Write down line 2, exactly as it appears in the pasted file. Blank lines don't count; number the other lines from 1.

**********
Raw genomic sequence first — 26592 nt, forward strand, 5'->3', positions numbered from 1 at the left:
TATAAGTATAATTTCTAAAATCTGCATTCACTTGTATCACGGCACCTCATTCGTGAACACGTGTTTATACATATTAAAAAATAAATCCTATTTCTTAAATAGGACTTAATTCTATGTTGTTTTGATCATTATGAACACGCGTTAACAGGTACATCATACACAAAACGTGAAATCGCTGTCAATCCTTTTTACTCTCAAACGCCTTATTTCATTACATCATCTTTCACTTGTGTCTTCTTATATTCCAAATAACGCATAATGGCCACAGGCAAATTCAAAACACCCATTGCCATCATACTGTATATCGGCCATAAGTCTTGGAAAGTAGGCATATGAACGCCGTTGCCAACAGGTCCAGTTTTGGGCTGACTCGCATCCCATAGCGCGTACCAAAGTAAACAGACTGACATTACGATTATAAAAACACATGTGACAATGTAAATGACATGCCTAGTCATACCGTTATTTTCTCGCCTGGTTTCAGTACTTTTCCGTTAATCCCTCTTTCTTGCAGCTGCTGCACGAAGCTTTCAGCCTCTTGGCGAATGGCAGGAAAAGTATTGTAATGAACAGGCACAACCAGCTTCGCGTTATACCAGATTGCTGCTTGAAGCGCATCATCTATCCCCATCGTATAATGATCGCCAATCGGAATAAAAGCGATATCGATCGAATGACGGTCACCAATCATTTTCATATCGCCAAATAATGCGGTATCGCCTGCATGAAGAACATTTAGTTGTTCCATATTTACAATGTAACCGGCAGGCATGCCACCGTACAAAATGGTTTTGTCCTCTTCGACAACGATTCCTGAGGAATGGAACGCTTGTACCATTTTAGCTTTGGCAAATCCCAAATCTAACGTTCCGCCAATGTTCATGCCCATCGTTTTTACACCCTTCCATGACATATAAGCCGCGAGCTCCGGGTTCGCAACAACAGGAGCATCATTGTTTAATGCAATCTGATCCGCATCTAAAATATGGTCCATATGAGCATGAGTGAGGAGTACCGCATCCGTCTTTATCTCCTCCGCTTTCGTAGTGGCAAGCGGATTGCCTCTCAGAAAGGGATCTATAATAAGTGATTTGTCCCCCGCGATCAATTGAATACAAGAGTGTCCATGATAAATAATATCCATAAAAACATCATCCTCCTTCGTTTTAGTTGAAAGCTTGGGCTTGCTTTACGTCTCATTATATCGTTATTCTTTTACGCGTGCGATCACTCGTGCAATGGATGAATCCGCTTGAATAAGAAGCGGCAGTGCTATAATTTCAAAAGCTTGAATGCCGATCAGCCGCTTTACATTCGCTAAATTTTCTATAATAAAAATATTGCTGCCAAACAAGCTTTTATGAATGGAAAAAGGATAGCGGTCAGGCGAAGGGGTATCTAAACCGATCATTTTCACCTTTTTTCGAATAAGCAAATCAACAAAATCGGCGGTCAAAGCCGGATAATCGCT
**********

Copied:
TATAAGTATAATTTCTAAAATCTGCATTCACTTGTATCACGGCACCTCATTCGTGAACACGTGTTTATACATATTAAAAAATAAATCCTATTTCTTAAATAGGACTTAATTCTATGTTGTTTTGATCATTATGAACACGCGTTAACAGGTACATCATACACAAAACGTGAAATCGCTGTCAATCCTTTTTACTCTCAAACGCCTTATTTCATTACATCATCTTTCACTTGTGTCTTCTTATATTCCAAATAACGCATAATGGCCACAGGCAAATTCAAAACACCCATTGCCATCATACTGTATATCGGCCATAAGTCTTGGAAAGTAGGCATATGAACGCCGTTGCCAACAGGTCCAGTTTTGGGCTGACTCGCATCCCATAGCGCGTACCAAAGTAAACAGACTGACATTACGATTATAAAAACACATGTGACAATGTAAATGACATGCCTAGTCATACCGTTATTTTCTCGCCTGGTTTCAGTACTTTTCCGTTAATCCCTCTTTCTTGCAGCTGCTGCACGAAGCTTTCAGCCTCTTGGCGAATGGCAGGAAAAGTATTGTAATGAACAGGCACAACCAGCTTCGCGTTATACCAGATTGCTGCTTGAAGCGCATCATCTATCCCCATCGTATAATGATCGCCAATCGGAATAAAAGCGATATCGATCGAATGACGGTCACCAATCATTTTCATATCGCCAAATAATGCGGTATCGCCTGCATGAAGAACATTTAGTTGTTCCATATTTACAATGTAACCGGCAGGCATGCCACCGTACAAAATGGTTTTGTCCTCTTCGACAACGATTCCTGAGGAATGGAACGCTTGTACCATTTTAGCTTTGGCAAATCCCAAATCTAACGTTCCGCCAATGTTCATGCCCATCGTTTTTACACCCTTCCATGACATATAAGCCGCGAGCTCCGGGTTCGCAACAACAGGAGCATCATTGTTTAATGCAATCTGATCCGCATCTAAAATATGGTCCATATGAGCATGAGTGAGGAGTACCGCATCCGTCTTTATCTCCTCCGCTTTCGTAGTGGCAAGCGGATTGCCTCTCAGAAAGGGATCTATAATAAGTGATTTGTCCCCCGCGATCAATTGAATACAAGAGTGTCCATGATAAATAATATCCATAAAAACATCATCCTCCTTCGTTTTAGTTGAAAGCTTGGGCTTGCTTTACGTCTCATTATATCGTTATTCTTTTACGCGTGCGATCACTCGTGCAATGGATGAATCCGCTTGAATAAGAAGCGGCAGTGCTATAATTTCAAAAGCTTGAATGCCGATCAGCCGCTTTACATTCGCTAAATTTTCTATAATAAAAATATTGCTGCCAAACAAGCTTTTATGAATGGAAAAAGGATAGCGGTCAGGCGAAGGGGTATCTAAACCGATCATTTTCACCTTTTTTCGAATAAGCAAATCAACAAAATCGGCGGTCAAAGCCGGATAATCGCT